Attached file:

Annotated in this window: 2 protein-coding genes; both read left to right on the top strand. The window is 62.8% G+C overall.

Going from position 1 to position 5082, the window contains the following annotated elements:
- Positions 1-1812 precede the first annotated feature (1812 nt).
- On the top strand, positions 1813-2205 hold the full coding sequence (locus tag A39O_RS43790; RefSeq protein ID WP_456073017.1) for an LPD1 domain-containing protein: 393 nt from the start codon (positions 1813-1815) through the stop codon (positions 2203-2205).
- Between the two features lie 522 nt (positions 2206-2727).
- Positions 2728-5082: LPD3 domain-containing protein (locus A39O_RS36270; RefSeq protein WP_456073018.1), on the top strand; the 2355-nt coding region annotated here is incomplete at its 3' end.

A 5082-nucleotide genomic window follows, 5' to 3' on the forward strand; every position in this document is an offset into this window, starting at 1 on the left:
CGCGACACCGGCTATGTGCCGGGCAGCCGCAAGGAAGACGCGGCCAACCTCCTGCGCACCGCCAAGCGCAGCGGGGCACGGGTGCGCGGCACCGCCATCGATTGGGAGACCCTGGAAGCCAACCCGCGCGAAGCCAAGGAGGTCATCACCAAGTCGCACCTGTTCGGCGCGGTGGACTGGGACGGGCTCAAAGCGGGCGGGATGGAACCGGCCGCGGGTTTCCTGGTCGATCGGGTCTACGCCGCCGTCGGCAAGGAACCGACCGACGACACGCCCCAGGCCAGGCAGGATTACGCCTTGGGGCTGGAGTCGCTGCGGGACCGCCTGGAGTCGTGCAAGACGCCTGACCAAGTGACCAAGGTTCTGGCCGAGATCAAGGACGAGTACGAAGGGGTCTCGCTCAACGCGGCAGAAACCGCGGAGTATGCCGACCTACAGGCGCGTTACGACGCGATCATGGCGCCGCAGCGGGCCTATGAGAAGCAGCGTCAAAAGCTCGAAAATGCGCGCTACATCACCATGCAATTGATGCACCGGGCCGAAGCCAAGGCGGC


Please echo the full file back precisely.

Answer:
Annotated in this window: 2 protein-coding genes; both read left to right on the top strand. The window is 62.8% G+C overall.

Going from position 1 to position 5082, the window contains the following annotated elements:
- Positions 1-1812 precede the first annotated feature (1812 nt).
- On the top strand, positions 1813-2205 hold the full coding sequence (locus tag A39O_RS43790; RefSeq protein ID WP_456073017.1) for an LPD1 domain-containing protein: 393 nt from the start codon (positions 1813-1815) through the stop codon (positions 2203-2205).
- Between the two features lie 522 nt (positions 2206-2727).
- Positions 2728-5082: LPD3 domain-containing protein (locus A39O_RS36270; RefSeq protein WP_456073018.1), on the top strand; the 2355-nt coding region annotated here is incomplete at its 3' end.

A 5082-nucleotide genomic window follows, 5' to 3' on the forward strand; every position in this document is an offset into this window, starting at 1 on the left:
CGCGACACCGGCTATGTGCCGGGCAGCCGCAAGGAAGACGCGGCCAACCTCCTGCGCACCGCCAAGCGCAGCGGGGCACGGGTGCGCGGCACCGCCATCGATTGGGAGACCCTGGAAGCCAACCCGCGCGAAGCCAAGGAGGTCATCACCAAGTCGCACCTGTTCGGCGCGGTGGACTGGGACGGGCTCAAAGCGGGCGGGATGGAACCGGCCGCGGGTTTCCTGGTCGATCGGGTCTACGCCGCCGTCGGCAAGGAACCGACCGACGACACGCCCCAGGCCAGGCAGGATTACGCCTTGGGGCTGGAGTCGCTGCGGGACCGCCTGGAGTCGTGCAAGACGCCTGACCAAGTGACCAAGGTTCTGGCCGAGATCAAGGACGAGTACGAAGGGGTCTCGCTCAACGCGGCAGAAACCGCGGAGTATGCCGACCTACAGGCGCGTTACGACGCGATCATGGCGCCGCAGCGGGCCTATGAGAAGCAGCGTCAAAAGCTCGAAAATGCGCGCTACATCACCATGCAATTGATGCACCGGGCCGAAGCCAAGGCGGC